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WMG / The Andy Griffith Show

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TAGS takes place in a parallel universe where slavery never existed.
It's the South, it's The '60s, and the title character is the sheriff, but:
  1. There is no racial tension, nor any signs of the civil rights movement.
  2. There are no signs of segregation (literal or otherwise), nor of the hate crimes committed in the name of keeping a town "lily white".
All signs point to an Alternate Universe with no slavery, meaning no mass forced immigration from Africa, meaning these conditions can exist. The logical explanation for the divergence is that the idealistic, yet proud of his heritage, Andy went back in time to prevent slavery from coming to the United States.

Mayberry has a very dark racist past.
As the above Guess shows, Mayberry is a lily-white Southern town. There is no mention of people of color, segregation, or civil rights. The explanation is that the white people of Mayberry ran all of the black residents out of town. Maybe Sheriff Andy, or one of his predecessors, had them killed. There's no evidence of hate crimes because they were all committed years before - the people just don't talk about them, although Andy may have had a hand in maintaining what he inherited.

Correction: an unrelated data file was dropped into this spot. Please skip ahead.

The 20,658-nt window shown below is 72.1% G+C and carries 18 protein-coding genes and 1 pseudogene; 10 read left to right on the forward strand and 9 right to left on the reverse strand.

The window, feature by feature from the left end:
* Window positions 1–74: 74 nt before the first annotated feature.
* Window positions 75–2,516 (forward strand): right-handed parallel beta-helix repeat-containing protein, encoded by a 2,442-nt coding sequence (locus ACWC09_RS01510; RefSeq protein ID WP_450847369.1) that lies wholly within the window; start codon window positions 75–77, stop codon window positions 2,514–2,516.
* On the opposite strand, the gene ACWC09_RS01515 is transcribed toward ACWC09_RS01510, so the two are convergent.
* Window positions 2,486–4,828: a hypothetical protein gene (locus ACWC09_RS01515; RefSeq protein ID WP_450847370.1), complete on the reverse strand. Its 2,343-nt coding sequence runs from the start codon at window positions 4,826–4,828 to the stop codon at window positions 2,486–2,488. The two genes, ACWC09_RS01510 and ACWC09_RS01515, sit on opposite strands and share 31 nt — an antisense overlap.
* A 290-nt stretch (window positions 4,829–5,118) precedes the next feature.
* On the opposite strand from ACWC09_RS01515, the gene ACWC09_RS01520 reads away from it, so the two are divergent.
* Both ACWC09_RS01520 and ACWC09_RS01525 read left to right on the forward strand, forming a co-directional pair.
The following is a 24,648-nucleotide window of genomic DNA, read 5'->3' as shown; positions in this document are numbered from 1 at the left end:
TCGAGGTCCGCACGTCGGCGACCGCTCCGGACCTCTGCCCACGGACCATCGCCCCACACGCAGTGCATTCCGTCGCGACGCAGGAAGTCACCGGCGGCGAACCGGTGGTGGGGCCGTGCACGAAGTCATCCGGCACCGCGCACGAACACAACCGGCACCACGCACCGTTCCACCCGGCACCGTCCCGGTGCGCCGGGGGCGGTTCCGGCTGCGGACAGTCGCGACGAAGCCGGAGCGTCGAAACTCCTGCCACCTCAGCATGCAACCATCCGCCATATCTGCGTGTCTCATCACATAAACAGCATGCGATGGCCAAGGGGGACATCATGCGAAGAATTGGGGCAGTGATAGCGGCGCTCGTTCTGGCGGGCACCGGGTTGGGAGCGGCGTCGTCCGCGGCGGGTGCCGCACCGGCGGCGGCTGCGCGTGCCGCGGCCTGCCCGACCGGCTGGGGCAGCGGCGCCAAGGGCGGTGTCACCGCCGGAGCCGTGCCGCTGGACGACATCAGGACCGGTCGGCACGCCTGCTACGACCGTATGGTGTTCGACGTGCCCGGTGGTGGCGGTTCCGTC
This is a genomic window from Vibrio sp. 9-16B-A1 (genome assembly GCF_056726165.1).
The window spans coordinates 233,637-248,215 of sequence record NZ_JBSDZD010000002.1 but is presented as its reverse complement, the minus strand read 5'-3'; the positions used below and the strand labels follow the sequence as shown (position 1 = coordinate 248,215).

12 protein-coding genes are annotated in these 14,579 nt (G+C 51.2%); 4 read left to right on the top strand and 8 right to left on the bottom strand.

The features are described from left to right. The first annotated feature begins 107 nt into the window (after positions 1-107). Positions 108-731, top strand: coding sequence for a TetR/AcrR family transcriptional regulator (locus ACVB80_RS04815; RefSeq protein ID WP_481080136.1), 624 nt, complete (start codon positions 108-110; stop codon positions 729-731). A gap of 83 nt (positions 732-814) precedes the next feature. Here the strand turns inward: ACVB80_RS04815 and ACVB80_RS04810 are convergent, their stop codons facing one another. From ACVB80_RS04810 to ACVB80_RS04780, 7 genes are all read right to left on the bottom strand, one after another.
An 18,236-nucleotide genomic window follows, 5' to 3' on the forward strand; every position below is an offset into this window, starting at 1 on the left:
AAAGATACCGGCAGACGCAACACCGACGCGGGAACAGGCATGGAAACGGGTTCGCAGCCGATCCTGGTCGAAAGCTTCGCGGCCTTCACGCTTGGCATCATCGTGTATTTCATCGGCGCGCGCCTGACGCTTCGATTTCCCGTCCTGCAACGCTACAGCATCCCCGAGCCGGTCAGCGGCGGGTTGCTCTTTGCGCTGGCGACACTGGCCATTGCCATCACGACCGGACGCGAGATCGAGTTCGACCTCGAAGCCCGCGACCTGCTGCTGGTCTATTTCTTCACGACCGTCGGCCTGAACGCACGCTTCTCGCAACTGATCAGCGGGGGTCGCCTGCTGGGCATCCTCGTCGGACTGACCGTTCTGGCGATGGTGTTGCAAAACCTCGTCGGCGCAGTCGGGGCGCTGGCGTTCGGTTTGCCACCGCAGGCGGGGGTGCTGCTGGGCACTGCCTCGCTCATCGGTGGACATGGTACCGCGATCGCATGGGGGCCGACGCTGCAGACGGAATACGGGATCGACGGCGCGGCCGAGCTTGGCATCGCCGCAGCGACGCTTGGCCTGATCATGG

• It should be noted there was one person who might, from the look of him, be biracial, white and black. He was, however, a blatantly dishonest lawyer. The episode was "Otis sues the county" or something like that. I think this guess stands, or the AU one about there not having been slavery in the U.S.
    • In Opie's Piano Lesson there's Flip Conroy, a Former New York Jet who moves back to Mayberry. So there's more than one Black person calling Mayberry their home.
      • There's also a ton of African-American extras in the background since the show's very first episode
      • Aside from it being well-known that Andy Griffith wanted black actors on the show but was overruled by angry southern stations, he was also well aware that Jim Nabors was gay. If not for southern stations he'd have had more diversity in the cast.

Andy Killed His Wife
Barney, his cousin, helped cover it up. What does the file say? "Accidental death." Riiiight.

This show is the prequel to Matlock.
  • Anyone else notice how incredibly similar the two shows are? In both shows, Andy Griffith plays a down-home hick in a Southern city with some pull in the legal system. Clearly, Andy Taylor eventually got tired of being sheriff and wanted to move on to bigger and better things. So he moved to the big city (Atlanta), changed his name to Ben Matlock, went to law school, and eventually passed the bar in Georgia. Matlock does say in one special that he grew up in a small town in North Carolina — that is implied not to exist anymore. So we have motive.
  • Matlock is an illegitimate son of Andy. This could explain the, ahem, phenomenal family resemblance between these two characters! Given that Matlock is 50ish in the 1980s, he'd be at least a teenager at the time of TAGS though.

Andy Taylor is a post-breakdown Lonesome Rhodes